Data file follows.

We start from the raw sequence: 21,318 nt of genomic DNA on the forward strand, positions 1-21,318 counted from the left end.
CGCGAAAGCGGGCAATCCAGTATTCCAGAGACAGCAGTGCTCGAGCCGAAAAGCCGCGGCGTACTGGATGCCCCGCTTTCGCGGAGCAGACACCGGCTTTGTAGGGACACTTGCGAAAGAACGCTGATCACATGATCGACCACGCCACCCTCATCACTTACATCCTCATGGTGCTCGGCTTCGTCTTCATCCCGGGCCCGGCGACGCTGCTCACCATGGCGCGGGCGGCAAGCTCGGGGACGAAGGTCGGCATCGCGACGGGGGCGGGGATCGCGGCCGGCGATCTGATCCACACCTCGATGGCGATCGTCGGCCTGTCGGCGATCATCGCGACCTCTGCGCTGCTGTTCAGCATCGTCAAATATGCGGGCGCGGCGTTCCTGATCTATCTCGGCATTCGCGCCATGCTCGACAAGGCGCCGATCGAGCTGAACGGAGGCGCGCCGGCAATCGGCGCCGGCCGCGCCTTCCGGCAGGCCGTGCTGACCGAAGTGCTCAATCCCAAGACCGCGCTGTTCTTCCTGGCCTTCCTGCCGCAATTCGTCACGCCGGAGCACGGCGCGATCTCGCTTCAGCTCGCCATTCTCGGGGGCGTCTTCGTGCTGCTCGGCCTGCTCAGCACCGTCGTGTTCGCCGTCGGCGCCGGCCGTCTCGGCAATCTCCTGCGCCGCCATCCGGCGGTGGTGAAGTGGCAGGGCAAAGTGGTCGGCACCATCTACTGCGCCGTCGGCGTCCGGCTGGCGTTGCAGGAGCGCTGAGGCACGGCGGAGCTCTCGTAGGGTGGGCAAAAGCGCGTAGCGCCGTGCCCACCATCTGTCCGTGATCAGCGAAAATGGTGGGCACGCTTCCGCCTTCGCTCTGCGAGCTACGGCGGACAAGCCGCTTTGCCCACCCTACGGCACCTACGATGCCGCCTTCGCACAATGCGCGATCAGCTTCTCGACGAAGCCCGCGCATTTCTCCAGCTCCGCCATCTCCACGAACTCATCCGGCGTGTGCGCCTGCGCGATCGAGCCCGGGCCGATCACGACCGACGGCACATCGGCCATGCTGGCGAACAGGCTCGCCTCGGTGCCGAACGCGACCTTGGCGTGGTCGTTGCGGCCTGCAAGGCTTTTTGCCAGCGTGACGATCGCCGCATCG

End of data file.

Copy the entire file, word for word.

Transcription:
We start from the raw sequence: 21,318 nt of genomic DNA on the forward strand, positions 1-21,318 counted from the left end.
CGCGAAAGCGGGCAATCCAGTATTCCAGAGACAGCAGTGCTCGAGCCGAAAAGCCGCGGCGTACTGGATGCCCCGCTTTCGCGGAGCAGACACCGGCTTTGTAGGGACACTTGCGAAAGAACGCTGATCACATGATCGACCACGCCACCCTCATCACTTACATCCTCATGGTGCTCGGCTTCGTCTTCATCCCGGGCCCGGCGACGCTGCTCACCATGGCGCGGGCGGCAAGCTCGGGGACGAAGGTCGGCATCGCGACGGGGGCGGGGATCGCGGCCGGCGATCTGATCCACACCTCGATGGCGATCGTCGGCCTGTCGGCGATCATCGCGACCTCTGCGCTGCTGTTCAGCATCGTCAAATATGCGGGCGCGGCGTTCCTGATCTATCTCGGCATTCGCGCCATGCTCGACAAGGCGCCGATCGAGCTGAACGGAGGCGCGCCGGCAATCGGCGCCGGCCGCGCCTTCCGGCAGGCCGTGCTGACCGAAGTGCTCAATCCCAAGACCGCGCTGTTCTTCCTGGCCTTCCTGCCGCAATTCGTCACGCCGGAGCACGGCGCGATCTCGCTTCAGCTCGCCATTCTCGGGGGCGTCTTCGTGCTGCTCGGCCTGCTCAGCACCGTCGTGTTCGCCGTCGGCGCCGGCCGTCTCGGCAATCTCCTGCGCCGCCATCCGGCGGTGGTGAAGTGGCAGGGCAAAGTGGTCGGCACCATCTACTGCGCCGTCGGCGTCCGGCTGGCGTTGCAGGAGCGCTGAGGCACGGCGGAGCTCTCGTAGGGTGGGCAAAAGCGCGTAGCGCCGTGCCCACCATCTGTCCGTGATCAGCGAAAATGGTGGGCACGCTTCCGCCTTCGCTCTGCGAGCTACGGCGGACAAGCCGCTTTGCCCACCCTACGGCACCTACGATGCCGCCTTCGCACAATGCGCGATCAGCTTCTCGACGAAGCCCGCGCATTTCTCCAGCTCCGCCATCTCCACGAACTCATCCGGCGTGTGCGCCTGCGCGATCGAGCCCGGGCCGATCACGACCGACGGCACATCGGCCATGCTGGCGAACAGGCTCGCCTCGGTGCCGAACGCGACCTTGGCGTGGTCGTTGCGGCCTGCAAGGCTTTTTGCCAGCGTGACGATCGCCGCATCG